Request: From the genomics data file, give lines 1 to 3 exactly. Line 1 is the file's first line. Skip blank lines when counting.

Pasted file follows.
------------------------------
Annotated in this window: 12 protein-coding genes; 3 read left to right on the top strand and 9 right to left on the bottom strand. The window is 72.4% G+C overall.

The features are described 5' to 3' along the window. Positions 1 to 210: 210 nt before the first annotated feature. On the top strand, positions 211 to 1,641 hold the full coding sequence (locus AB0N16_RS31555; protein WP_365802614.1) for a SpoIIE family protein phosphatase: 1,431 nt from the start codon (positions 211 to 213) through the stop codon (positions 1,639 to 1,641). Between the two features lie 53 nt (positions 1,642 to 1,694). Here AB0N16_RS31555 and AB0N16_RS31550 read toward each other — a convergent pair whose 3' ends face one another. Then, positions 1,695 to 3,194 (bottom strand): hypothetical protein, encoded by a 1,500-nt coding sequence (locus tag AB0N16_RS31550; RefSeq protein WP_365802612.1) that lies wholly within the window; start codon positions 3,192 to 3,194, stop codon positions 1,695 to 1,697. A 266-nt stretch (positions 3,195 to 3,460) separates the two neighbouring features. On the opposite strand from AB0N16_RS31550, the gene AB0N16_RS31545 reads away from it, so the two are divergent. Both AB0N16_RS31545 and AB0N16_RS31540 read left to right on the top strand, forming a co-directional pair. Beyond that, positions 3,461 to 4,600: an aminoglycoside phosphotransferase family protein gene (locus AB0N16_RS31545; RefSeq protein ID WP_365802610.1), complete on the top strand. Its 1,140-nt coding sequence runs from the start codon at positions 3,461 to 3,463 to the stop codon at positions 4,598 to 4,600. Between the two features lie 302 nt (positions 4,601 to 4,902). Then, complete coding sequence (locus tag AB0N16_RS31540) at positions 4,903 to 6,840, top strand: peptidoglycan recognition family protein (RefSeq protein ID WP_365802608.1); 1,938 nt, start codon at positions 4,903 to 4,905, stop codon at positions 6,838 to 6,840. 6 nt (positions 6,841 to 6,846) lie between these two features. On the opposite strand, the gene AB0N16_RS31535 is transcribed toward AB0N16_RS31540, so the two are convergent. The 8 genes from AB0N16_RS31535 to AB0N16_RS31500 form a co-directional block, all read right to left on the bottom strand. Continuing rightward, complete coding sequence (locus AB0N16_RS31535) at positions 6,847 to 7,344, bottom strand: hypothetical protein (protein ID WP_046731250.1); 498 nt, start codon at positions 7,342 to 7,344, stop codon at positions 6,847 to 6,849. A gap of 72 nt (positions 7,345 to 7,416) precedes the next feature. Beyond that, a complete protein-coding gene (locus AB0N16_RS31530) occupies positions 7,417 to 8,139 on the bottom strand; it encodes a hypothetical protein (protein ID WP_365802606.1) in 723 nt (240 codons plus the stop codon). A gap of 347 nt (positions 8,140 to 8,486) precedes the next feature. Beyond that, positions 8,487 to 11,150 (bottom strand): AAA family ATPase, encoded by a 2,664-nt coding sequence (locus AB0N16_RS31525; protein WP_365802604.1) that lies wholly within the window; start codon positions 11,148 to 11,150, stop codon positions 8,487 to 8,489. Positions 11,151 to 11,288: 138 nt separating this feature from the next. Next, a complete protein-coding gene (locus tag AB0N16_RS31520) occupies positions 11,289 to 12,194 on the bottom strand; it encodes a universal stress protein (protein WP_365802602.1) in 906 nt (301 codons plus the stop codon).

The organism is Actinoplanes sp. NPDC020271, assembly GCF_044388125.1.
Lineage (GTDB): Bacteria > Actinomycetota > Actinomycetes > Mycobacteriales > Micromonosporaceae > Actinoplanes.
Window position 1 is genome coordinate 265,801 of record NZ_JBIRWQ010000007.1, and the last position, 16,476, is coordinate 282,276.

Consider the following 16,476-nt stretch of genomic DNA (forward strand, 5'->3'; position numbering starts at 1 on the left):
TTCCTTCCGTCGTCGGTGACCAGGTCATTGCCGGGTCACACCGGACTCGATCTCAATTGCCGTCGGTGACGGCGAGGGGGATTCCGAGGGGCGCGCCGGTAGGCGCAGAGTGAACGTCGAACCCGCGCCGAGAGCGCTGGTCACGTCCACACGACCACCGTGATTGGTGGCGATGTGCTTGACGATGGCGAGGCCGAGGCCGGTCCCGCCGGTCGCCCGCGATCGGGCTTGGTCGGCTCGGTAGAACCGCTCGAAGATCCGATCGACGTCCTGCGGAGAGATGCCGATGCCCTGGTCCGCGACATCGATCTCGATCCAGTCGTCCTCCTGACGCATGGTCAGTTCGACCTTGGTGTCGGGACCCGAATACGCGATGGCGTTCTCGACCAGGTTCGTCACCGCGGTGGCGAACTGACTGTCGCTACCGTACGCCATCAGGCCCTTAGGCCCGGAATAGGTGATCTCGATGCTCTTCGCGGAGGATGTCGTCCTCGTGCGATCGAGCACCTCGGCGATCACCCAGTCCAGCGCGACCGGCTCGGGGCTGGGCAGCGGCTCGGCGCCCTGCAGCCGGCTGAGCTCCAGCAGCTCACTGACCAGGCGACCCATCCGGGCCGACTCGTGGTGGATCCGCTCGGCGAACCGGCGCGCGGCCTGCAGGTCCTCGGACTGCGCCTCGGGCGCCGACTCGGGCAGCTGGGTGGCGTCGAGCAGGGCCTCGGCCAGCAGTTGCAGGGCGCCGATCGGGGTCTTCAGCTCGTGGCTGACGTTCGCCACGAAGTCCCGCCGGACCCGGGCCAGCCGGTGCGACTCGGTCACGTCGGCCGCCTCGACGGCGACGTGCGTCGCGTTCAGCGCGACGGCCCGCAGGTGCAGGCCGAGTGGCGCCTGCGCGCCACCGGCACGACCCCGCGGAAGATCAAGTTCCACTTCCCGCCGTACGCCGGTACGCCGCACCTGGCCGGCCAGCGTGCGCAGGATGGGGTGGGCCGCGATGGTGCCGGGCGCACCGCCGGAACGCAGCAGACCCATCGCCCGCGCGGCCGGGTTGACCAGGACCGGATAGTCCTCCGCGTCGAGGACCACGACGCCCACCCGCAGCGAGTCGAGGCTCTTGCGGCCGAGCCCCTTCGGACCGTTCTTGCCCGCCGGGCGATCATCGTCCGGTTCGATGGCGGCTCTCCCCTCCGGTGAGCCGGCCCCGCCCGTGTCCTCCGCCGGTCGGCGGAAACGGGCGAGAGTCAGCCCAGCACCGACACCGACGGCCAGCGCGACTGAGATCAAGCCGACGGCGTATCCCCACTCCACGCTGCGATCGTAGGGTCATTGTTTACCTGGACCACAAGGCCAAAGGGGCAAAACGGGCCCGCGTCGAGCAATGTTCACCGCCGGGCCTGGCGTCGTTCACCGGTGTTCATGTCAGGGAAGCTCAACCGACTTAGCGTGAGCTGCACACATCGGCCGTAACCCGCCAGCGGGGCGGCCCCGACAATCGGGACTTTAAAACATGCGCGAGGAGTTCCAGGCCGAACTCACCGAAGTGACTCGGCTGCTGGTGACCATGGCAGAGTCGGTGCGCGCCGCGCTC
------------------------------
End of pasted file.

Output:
Annotated in this window: 12 protein-coding genes; 3 read left to right on the top strand and 9 right to left on the bottom strand. The window is 72.4% G+C overall.

The features are described 5' to 3' along the window. Positions 1 to 210: 210 nt before the first annotated feature. On the top strand, positions 211 to 1,641 hold the full coding sequence (locus AB0N16_RS31555; protein WP_365802614.1) for a SpoIIE family protein phosphatase: 1,431 nt from the start codon (positions 211 to 213) through the stop codon (positions 1,639 to 1,641). Between the two features lie 53 nt (positions 1,642 to 1,694). Here AB0N16_RS31555 and AB0N16_RS31550 read toward each other — a convergent pair whose 3' ends face one another. Then, positions 1,695 to 3,194 (bottom strand): hypothetical protein, encoded by a 1,500-nt coding sequence (locus tag AB0N16_RS31550; RefSeq protein WP_365802612.1) that lies wholly within the window; start codon positions 3,192 to 3,194, stop codon positions 1,695 to 1,697. A 266-nt stretch (positions 3,195 to 3,460) separates the two neighbouring features. On the opposite strand from AB0N16_RS31550, the gene AB0N16_RS31545 reads away from it, so the two are divergent. Both AB0N16_RS31545 and AB0N16_RS31540 read left to right on the top strand, forming a co-directional pair. Beyond that, positions 3,461 to 4,600: an aminoglycoside phosphotransferase family protein gene (locus AB0N16_RS31545; RefSeq protein ID WP_365802610.1), complete on the top strand. Its 1,140-nt coding sequence runs from the start codon at positions 3,461 to 3,463 to the stop codon at positions 4,598 to 4,600. Between the two features lie 302 nt (positions 4,601 to 4,902). Then, complete coding sequence (locus tag AB0N16_RS31540) at positions 4,903 to 6,840, top strand: peptidoglycan recognition family protein (RefSeq protein ID WP_365802608.1); 1,938 nt, start codon at positions 4,903 to 4,905, stop codon at positions 6,838 to 6,840. 6 nt (positions 6,841 to 6,846) lie between these two features. On the opposite strand, the gene AB0N16_RS31535 is transcribed toward AB0N16_RS31540, so the two are convergent. The 8 genes from AB0N16_RS31535 to AB0N16_RS31500 form a co-directional block, all read right to left on the bottom strand. Continuing rightward, complete coding sequence (locus AB0N16_RS31535) at positions 6,847 to 7,344, bottom strand: hypothetical protein (protein ID WP_046731250.1); 498 nt, start codon at positions 7,342 to 7,344, stop codon at positions 6,847 to 6,849. A gap of 72 nt (positions 7,345 to 7,416) precedes the next feature. Beyond that, a complete protein-coding gene (locus AB0N16_RS31530) occupies positions 7,417 to 8,139 on the bottom strand; it encodes a hypothetical protein (protein ID WP_365802606.1) in 723 nt (240 codons plus the stop codon). A gap of 347 nt (positions 8,140 to 8,486) precedes the next feature. Beyond that, positions 8,487 to 11,150 (bottom strand): AAA family ATPase, encoded by a 2,664-nt coding sequence (locus AB0N16_RS31525; protein WP_365802604.1) that lies wholly within the window; start codon positions 11,148 to 11,150, stop codon positions 8,487 to 8,489. Positions 11,151 to 11,288: 138 nt separating this feature from the next. Next, a complete protein-coding gene (locus tag AB0N16_RS31520) occupies positions 11,289 to 12,194 on the bottom strand; it encodes a universal stress protein (protein WP_365802602.1) in 906 nt (301 codons plus the stop codon).

The organism is Actinoplanes sp. NPDC020271, assembly GCF_044388125.1.